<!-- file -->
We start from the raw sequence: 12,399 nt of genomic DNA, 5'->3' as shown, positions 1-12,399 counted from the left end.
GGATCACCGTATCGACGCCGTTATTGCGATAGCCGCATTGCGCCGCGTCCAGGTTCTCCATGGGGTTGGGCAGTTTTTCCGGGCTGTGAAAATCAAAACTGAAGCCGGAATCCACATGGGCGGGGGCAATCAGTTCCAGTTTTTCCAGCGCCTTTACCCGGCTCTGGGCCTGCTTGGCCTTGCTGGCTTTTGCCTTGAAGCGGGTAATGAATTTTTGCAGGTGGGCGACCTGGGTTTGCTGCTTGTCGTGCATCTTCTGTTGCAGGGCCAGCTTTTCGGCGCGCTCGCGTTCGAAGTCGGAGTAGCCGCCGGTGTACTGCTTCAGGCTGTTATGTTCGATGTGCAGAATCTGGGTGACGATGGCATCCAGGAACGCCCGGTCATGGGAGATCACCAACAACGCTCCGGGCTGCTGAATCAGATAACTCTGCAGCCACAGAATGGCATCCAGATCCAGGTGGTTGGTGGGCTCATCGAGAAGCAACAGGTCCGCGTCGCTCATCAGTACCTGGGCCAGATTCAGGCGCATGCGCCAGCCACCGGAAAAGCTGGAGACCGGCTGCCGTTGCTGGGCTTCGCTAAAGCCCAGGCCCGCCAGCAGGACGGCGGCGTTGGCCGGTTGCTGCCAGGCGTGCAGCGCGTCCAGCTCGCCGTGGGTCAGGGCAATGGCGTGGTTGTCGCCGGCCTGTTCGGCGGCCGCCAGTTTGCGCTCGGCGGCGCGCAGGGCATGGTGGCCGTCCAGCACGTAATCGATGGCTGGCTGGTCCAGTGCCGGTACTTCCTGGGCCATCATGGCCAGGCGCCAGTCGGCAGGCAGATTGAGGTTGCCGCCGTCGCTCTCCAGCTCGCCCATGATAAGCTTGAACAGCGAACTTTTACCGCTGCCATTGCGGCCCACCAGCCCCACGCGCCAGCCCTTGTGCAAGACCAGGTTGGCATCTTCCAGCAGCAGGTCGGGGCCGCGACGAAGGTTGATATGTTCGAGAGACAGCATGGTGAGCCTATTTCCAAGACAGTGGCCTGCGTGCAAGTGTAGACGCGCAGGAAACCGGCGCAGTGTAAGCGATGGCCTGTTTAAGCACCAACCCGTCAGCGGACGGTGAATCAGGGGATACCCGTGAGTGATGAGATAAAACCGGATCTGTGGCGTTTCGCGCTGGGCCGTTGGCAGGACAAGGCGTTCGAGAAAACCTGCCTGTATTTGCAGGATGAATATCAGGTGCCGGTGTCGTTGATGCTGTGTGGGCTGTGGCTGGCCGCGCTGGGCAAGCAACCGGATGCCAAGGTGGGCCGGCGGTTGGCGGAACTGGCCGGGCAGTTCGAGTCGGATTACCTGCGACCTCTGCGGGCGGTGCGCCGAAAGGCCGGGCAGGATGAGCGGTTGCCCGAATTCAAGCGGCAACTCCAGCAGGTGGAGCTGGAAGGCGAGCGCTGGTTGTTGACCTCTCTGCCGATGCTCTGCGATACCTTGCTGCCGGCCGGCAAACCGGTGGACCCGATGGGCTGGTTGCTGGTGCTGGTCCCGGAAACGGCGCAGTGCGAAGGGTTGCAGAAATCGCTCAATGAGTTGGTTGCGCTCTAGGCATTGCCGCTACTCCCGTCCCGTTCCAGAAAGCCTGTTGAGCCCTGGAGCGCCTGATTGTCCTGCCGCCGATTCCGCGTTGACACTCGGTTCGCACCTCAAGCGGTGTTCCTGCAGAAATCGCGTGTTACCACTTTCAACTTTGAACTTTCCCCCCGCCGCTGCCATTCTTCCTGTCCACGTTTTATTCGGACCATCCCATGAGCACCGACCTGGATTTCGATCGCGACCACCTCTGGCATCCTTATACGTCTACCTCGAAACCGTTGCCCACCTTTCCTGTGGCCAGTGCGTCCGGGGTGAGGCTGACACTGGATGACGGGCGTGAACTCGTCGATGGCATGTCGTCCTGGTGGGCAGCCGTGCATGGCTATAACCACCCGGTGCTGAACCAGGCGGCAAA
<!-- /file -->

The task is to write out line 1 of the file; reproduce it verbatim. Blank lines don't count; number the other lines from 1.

We start from the raw sequence: 12,399 nt of genomic DNA, 5'->3' as shown, positions 1-12,399 counted from the left end.